Architecture School

Time Schedule

Not currently on Air


This fascinating series, from creators Michael Selditch and Stan Bertheaud, follows a group of students at Tulane University’s prestigious School of Architecture who participate in an innovative studio programme to design and build a house in a low-income neighbourhood of New Orleans devastated by Hurricane Katrina. The entire process is followed from academic design criticism through to the physical build and the response of the neighbourhood to modern architecture appearing on their corner.

ARCHITECTURE SCHOOL opens a window onto the art and science of architecture while telling a unique and uplifting story about the literal rebuilding of New Orleans.

Episode 1.

The Big Idea” – In the debut episode, we meet the bright, competitive Tulane University architecture students who will be submitting designs for a low-income single family home which they themselves will build during the 2007-2008 school year.  The diverse group includes Amarit, a funny, charismatic Chicago native; Chris, an affable Georgian who seems somewhat less than driven; Carter, a highly focused Kentuckian; and Adriana, whose aesthetic owes much to her upbringing in Trinidad.  Professor/architect Byron Mouton lets his students know what he’s looking for in their designs: innovation, affordability and a “bold gesture.”  Lauren Anderson, the executive director of Neighborhood Housing Services (N.H.S.), a non-profit agency which helps low income families become homeowners, offers decidedly specific guidelines: she wants a 1200-square foot house with three bedrooms and two bathrooms.  The students’ designs must also reflect the fact that the home will be built using environmentally friendly S.I.P.s (Structurally Insulated Panels) – a new, green technology of pre-fabricated walls that afford fast, easy construction and are energy efficient and cost effective.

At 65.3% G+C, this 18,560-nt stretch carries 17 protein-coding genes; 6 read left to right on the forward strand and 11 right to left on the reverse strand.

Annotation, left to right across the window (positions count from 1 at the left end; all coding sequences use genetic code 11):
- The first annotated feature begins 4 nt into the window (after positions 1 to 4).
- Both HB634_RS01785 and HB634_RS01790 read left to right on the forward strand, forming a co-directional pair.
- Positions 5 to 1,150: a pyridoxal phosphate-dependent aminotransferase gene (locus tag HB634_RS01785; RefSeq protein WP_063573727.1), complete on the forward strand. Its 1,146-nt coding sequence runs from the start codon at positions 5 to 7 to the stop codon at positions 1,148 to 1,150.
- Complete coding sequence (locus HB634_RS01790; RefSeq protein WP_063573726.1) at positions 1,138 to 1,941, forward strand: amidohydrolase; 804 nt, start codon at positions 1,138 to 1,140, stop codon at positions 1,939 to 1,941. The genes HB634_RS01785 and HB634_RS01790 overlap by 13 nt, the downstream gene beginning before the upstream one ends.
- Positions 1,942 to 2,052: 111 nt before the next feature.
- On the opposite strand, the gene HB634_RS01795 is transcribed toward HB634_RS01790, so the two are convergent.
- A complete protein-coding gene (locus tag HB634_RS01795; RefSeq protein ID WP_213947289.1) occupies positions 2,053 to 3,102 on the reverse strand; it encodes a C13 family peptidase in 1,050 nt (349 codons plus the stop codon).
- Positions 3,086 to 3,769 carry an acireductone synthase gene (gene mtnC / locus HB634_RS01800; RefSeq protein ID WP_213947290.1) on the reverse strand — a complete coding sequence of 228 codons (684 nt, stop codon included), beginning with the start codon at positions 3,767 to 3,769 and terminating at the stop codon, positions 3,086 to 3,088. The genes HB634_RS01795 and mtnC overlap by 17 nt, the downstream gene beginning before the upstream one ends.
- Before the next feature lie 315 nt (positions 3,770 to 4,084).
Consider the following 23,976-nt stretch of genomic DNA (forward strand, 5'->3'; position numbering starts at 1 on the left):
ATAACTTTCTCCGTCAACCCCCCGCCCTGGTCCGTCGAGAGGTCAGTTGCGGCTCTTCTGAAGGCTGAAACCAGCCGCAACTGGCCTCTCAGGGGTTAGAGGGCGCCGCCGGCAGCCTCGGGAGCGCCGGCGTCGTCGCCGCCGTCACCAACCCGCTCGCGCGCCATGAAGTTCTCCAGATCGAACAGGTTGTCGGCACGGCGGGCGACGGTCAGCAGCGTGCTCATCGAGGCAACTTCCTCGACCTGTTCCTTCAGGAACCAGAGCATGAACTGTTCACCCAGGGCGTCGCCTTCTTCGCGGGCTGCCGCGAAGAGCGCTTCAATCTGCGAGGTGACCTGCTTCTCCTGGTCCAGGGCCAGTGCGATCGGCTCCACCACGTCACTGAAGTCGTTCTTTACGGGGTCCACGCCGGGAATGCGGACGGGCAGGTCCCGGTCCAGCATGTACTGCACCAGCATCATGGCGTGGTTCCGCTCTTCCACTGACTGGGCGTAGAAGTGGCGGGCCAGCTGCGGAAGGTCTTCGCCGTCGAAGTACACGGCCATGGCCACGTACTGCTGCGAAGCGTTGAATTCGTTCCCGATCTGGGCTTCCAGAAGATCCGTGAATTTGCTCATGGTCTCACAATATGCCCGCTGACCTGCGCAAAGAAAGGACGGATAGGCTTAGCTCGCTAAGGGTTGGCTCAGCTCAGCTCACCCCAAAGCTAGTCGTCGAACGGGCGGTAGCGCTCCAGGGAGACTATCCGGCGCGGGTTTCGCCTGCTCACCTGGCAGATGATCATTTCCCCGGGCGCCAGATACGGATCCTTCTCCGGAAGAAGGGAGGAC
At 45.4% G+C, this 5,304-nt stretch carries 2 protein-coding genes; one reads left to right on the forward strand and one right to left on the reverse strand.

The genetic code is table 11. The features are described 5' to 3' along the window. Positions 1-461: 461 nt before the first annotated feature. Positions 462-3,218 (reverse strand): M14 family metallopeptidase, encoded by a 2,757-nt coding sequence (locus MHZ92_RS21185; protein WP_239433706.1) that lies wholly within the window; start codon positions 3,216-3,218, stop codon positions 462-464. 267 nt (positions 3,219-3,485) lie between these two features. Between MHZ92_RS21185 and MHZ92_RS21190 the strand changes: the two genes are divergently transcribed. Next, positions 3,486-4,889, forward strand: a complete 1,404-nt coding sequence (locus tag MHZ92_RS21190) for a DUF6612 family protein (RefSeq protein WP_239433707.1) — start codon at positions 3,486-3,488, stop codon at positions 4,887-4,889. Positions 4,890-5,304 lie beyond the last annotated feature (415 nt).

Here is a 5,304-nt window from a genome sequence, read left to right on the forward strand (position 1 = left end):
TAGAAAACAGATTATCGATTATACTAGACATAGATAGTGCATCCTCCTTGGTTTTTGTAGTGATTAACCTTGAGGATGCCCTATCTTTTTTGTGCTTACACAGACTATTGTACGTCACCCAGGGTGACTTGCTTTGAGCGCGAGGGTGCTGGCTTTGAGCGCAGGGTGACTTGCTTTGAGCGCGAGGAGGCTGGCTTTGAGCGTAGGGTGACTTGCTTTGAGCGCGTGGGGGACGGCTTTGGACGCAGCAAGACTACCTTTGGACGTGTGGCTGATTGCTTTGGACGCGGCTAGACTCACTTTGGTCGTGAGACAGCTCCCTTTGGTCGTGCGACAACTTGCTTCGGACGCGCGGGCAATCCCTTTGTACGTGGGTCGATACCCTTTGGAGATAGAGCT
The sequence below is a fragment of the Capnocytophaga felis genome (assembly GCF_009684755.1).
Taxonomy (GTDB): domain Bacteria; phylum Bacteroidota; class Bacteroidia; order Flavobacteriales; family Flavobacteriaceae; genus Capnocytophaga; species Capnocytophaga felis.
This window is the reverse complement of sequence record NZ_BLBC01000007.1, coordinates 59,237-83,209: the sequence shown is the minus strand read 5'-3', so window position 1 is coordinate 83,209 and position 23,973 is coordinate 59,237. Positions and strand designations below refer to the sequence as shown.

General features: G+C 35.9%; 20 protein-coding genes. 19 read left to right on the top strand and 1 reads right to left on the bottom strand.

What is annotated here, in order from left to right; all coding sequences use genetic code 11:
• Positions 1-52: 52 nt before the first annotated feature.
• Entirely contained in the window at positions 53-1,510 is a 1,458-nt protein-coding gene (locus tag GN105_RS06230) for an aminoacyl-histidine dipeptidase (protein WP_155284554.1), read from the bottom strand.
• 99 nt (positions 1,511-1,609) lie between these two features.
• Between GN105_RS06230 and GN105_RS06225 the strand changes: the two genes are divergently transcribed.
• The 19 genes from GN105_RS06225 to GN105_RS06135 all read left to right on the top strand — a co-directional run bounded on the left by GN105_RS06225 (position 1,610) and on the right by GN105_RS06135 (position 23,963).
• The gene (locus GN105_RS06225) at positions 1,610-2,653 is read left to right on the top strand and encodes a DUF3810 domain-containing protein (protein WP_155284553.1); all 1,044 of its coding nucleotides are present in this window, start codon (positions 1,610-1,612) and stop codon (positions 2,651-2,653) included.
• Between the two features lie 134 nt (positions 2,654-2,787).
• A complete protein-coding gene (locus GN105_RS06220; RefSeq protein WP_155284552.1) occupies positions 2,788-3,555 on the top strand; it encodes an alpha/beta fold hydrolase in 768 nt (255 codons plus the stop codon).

Episode 2.

As the semester continues the students refine their schemes and create an impressive array of drawings, physical models and computer images to illustrate their designs, which will be reviewed by Byron and guest critics.  Byron encourages Amarit to push his concept further; meanwhile, Carter says “everyone’s mentality into this should be ‘I want to win’” and decides to stick with his audacious but potentially unrealizable prototype; Chris surprises Byron with a design that harkens back to a 1920s pioneer; and Adriana pursues her concept of an S-shaped building.

Episode 3.

Week One of construction begins with a stretch of hard labor:  old-fashioned, low-tech digging.   Two new students, Ian and Alex, join the team, adding to the colorful and competitive cross-section of young builders.  Another student, Adriana, has missed the week of digging and arrives as the foundation’s concrete is poured. 

Episode 4.

Mardi Gras infuses its rich color and debauchery throughout the city for the entire month of February.  Neighborhood crime continues to complicate Lauren Anderson’s efforts to sell last year’s house. The students call a community meeting, where neighbors are vocal about crime and the lack of security in the new house design.  Amarit has a construction accident that sends him to Tulane’s Urgent Care Center.  24-year-old Michael Wong, a dedicated community activist, shows interest in last year’s house, potentially derailing Tess’ plan to get the house for her daughter.

Episode 5.

The S.I.P.s [Structurally Insulated Panels] arrive, and the construction can now forge ahead at high speed. These pre-fabricated panels are a fairly new, green technology that affords fast, easy construction and boasts $1/day energy costs. But as construction plows ahead, there are setbacks. Byron arrives on site and demands that a major beam be taken down and rebuilt due to inadequate, unsafe construction. Tension arises between the boys and the girls.

Episode 6.

A pep talk from the project manager gives the students a bit of a lift.  The next stage of construction begins.  Adriana and Amarit don’t see eye to eye on design issues as attention turns to the ever-contentious discussions of paint color and exterior siding.  Custom windows and doors are next on the agenda, but money is running low.  The sale of last year’s home is completed.